Books are Compasses
May 15, 2023 § 8 Comments
By Shawna Kenney
My first trip outside of the United States was a month-long backpacking trip in Europe. I’d saved money from many jobs for two years so I could treat myself after graduating from college, heading out with a friend, a Eurail Pass, and the Lonely Planet’s Shoestring Guide. This was the mid-90s, so we depended on the hostel phone numbers, the suggested itineraries, the historical snippets, and the occasional tip-off to vegetarian-friendly establishments.
Of course, sometimes the information proved to be outdated, like the day we hiked up a long, steep street in Lausanne, Switzerland, to the promise of a vegan restaurant, only to find a sign on the door saying they were under renovation and “closed for 3 months.” We found a nice Italian restaurant instead—and accidentally stumbled into a “blue movie” theater, something we joke about to this day.
Two weeks into the trip, my friend chided me on the train through Italy, “Get your nose out of the book! You’re missing everything.” It was true—but I couldn’t help myself. I have always read everything I could get my eyes on. As we moved on to each new city, I lightened my load by tearing away sections of the heavy tome and throwing them away.
My second trip to Europe was seven years later on a book tour promoting the UK edition of my memoir. This was an entirely different experience—staying in Bloomsbury, imagining Virginia Woolf walking those streets; staring in reverence at the earliest printing of Rikki Tikki Tavi in the British Library; studying cuneiform texts on 7th Century clay tablets in the British Museum. My travel buddy—now husband—and I were whisked around by a publicist from bookstore to bookstore, where I shared my own work and signed stock, giddy and grateful for the opportunity.
When we toured the publisher’s warehouse, they invited us to take a copy of any forthcoming book. My husband chose 1421: The Year China Discovered America. It not only put our existence and experience into context, but I teased him that it weighed more than the original Shoestring Guide.
I still have a penchant for reading stories set in the places I’m traveling. It’s a heady mix of movement and mind. This transcends genre, perhaps because growing up in a household full of non-readers in a small rural town often referred to as the “middle of nowhere,” trips to the library meant books—my lifeline, my portal to the rest of the world and worlds that existed only in our minds. A good story is a good story.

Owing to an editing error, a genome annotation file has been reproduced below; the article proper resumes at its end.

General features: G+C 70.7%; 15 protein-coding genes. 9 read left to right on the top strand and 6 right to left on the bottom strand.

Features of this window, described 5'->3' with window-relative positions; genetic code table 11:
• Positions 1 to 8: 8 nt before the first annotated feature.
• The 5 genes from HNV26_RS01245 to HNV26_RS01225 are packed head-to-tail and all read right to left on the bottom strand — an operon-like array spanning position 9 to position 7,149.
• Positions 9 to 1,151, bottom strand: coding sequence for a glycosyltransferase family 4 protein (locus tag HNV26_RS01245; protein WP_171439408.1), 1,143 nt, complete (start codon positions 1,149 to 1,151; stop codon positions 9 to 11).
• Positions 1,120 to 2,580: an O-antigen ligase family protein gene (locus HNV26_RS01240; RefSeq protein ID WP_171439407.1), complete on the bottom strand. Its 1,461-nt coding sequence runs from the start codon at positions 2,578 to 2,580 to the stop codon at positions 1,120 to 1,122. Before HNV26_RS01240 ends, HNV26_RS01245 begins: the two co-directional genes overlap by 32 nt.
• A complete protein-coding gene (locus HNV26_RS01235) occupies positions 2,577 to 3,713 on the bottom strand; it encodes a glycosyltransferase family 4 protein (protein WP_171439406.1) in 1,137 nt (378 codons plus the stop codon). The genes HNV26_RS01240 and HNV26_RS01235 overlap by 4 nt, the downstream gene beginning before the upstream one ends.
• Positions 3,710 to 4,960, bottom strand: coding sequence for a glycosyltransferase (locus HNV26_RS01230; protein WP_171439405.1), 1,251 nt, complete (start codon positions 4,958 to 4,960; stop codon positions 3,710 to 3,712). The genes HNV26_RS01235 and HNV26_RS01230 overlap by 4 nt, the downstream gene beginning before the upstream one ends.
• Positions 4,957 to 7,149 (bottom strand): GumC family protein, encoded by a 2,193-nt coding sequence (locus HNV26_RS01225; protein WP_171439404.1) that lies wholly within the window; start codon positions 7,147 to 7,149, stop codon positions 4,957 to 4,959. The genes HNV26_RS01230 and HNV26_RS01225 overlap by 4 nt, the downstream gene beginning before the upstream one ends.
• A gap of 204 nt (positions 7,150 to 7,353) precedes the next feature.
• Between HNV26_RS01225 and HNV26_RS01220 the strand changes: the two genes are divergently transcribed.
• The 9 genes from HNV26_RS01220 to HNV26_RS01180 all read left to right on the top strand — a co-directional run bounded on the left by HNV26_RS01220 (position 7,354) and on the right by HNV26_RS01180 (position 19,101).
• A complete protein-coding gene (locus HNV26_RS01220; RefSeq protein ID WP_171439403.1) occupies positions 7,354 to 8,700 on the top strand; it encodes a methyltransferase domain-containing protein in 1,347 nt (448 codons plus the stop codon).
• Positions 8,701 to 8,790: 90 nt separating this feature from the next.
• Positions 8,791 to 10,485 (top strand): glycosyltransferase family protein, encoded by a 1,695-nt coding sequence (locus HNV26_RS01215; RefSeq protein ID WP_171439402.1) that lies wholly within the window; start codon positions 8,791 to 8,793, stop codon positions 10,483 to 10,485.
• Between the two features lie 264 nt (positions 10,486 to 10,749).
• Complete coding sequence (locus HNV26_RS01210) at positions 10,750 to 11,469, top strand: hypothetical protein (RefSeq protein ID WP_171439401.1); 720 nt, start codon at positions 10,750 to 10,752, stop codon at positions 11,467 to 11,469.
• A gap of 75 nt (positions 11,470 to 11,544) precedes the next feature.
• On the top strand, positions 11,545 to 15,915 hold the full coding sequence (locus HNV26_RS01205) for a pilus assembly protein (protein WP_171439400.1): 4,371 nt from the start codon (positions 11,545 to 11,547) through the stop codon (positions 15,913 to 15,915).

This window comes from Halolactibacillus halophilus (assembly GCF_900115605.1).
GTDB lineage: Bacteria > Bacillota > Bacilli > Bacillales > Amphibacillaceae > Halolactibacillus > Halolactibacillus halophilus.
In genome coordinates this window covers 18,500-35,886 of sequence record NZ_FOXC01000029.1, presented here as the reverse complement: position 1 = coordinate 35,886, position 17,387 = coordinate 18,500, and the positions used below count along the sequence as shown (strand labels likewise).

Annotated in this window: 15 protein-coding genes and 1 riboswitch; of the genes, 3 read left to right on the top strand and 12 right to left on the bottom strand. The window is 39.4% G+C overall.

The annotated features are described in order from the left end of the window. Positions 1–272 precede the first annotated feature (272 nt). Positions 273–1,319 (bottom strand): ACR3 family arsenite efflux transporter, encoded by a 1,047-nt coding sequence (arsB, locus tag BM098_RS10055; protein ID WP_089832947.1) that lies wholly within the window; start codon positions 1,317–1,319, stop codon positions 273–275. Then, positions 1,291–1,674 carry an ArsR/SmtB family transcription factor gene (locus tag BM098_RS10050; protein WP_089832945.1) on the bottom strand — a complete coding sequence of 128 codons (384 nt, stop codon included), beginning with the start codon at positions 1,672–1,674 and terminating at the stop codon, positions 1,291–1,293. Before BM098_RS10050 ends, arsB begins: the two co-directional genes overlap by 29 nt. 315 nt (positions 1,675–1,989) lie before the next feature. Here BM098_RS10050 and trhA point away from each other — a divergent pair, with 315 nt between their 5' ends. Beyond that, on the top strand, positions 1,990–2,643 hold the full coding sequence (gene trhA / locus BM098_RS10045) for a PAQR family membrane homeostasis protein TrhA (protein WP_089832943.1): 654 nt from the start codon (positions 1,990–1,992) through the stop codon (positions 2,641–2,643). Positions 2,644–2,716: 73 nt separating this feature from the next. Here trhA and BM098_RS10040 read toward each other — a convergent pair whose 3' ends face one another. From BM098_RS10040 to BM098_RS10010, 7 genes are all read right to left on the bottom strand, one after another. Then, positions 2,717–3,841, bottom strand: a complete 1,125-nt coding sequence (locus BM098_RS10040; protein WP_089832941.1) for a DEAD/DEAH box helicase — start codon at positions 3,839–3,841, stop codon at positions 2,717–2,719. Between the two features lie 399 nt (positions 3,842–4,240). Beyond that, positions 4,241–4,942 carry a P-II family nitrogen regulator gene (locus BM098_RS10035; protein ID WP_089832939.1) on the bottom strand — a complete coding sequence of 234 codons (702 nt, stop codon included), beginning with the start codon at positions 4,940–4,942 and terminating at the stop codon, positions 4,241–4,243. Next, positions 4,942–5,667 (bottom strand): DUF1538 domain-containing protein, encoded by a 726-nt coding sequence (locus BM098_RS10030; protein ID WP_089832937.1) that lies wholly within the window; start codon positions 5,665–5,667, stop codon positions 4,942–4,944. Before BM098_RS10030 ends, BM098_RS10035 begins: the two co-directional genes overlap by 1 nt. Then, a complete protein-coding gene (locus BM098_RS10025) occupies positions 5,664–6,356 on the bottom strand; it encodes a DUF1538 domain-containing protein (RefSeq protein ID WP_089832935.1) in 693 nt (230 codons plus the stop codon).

Now, reading about places I’ve been or plan to visit is like a literary score for lived experience. I devoured Gioconda Belli’s The Country Under My Skin: A Memoir of Love and War just after visiting Nicaragua. Before flying home to Los Angeles from Sweden years ago, a friend handed me the first English translation of Stieg Larsson’s The Girl with the Dragon Tattoo. I knew nothing of the author, plot or genre but inhaled all 500+ pages by the time the plane landed, easily imagining Lisbeth Salander running around Stockholm and Mikhail Blomquist’s snow-sprinkled waterfront flat.
Books create associations with locales, if not help define them. Deanne Stillman’s Blood Brothers: The Story of the Strange Friendship Between Sitting Bull and Buffalo Bill, followed by the audio version of Lakota America by Pekka Hämäläinen, accompanied me on my drive through the Black Hills of South Dakota. I read Babette’s Feast in Denmark for the first time. While others were taking the Harry Potter, C.S. Lewis or J.R. R. Tolkien walking tours in Oxford recently, a friend and I did the basic Bodleian Library tour, where I gleefully recognized The Bodleian Oath I’d just read in The Dictionary of Lost Words by Pip Williams (and yes—I bought a tea towel conveying the covenant). And once, while driving through Louisiana, I actually said out loud “this is werewolf country” while pointing to a sign for Shreveport, thanks to Charlene Harris’ Sookie Stackhouse novels.
I couldn’t help but see the Los Angeles of Joan Didion, Raymond Chandler or Charles Bukowski everywhere I turned over 20 years of living there, while preferring the poems of Wanda Coleman to show me “from L.A. to El Dorado” and the entire canon of Michelle Serros showing me her beloved Oxnard.
I have done a little travel writing myself through the lens of food, pop culture and outdoor activities, which has given me even greater respect for writers who can make place a character so well. I hope my words have guided someone to the places their hearts desire.
Now, whenever traveling, I trek to the local bookstore, quick to ask for a recommendation of a book set in or about the region. I ponder what I will write of my new home in southeastern North Carolina, if this setting chooses to appear in my work. Otherwise, I will just keeping looking for it in someone else’s.
Shawna Kenney is the author of four books, most recently Live at the Safari Club: A History of Hardcore Punk in the Nation’s Capital (Rare Bird Books). Her work has appeared in Creative Nonfiction, The New York Times, Playboy, Narratively, the Brevity Blog and more.
Touring the USS Constitution in Boston while also reading Patrick O’Brian!
Welcome to North Carolina. Where the Crawdads Sing is based here as is Big Lies In A Small Town by Diane Chamberlain.
Love the tea towel detail–yes must always pick one up on location in the UK
Ha–thank you. Snagged one for my mother-in-law, too.
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